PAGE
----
Tuesday, March 20, 2018


The Gorilla Picked Me

Children’s Picture Book
Date Published: Spring 2018

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Olive felt ordinary. Always last to be picked for teams at recess and never a Valentine placed on her desk. Olive blended in. Until one day at a daddy-daughter dance, the dancing gorilla picked her from the crowd!

He scooped her up and twirled her around the dance floor. Olive's soul sang! THE GORILLA PICKED ME is a fun, sentimental story that reminds little girls that they are all worthy of attention.  No little girl is ordinary! 

About the Author

Michele McAvoy is an award-winning children's picture book author. Her debut picture book MY SUPERHERO GRANDPA received a 2016 Moonbeam Children's Book Award. Michele grew up in a small town in northern New Jersey until she moved to New York City where she attended NYU and law school. Michele enjoyed the crazy, busy, single life of New York for over 15 years until she got married and had her first child.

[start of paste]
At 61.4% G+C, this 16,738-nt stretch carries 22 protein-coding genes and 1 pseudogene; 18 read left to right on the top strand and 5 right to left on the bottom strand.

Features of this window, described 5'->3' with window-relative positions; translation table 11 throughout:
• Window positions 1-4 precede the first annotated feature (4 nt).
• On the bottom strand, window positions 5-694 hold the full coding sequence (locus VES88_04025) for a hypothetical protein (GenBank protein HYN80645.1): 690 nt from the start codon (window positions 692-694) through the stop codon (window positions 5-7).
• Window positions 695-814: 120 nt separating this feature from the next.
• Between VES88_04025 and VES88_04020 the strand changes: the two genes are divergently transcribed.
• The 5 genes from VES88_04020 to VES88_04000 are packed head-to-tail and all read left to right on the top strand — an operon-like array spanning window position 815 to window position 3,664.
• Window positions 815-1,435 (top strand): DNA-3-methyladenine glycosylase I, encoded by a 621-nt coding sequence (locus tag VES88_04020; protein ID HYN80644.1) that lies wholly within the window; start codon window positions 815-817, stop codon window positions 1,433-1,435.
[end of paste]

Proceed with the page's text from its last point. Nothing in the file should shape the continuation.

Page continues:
With a small one bedroom apartment and a baby that did not sleep, Michele moved back to her small hometown. She settled back to her roots and traded in the noisy city streets of NY and extra dirty martinis at trendy bars for manicured lawns and backyard BBQs. When she's not being a lawyer or a mom, Michele writes uplifting, whimsical stories to help children understand and respect their emotions. You can see more about Michele and her books at www.michelemcavoy.com

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Monday, March 19, 2018


by Kim Hotzon

Interview with Freelance Writer & Musician Dhruba Das Roy

“Oh God, why me?”

This is perhaps what we think of when we go through a ‘breakup’.
This story is about Anirudh and Anvi.
Both of them have their own thinking which are not alike.
The story begins with Anirudh meeting with and accident. As he slowly succumbs to the pain, he starts reflecting about his bygone college days where he found his love for music. He loves Anvi dearly who is a long-lost friend of Anirudh.
The story reveals how Anirudh struggles as the hands of reality strikes him down.

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1) What inspired you to write this book?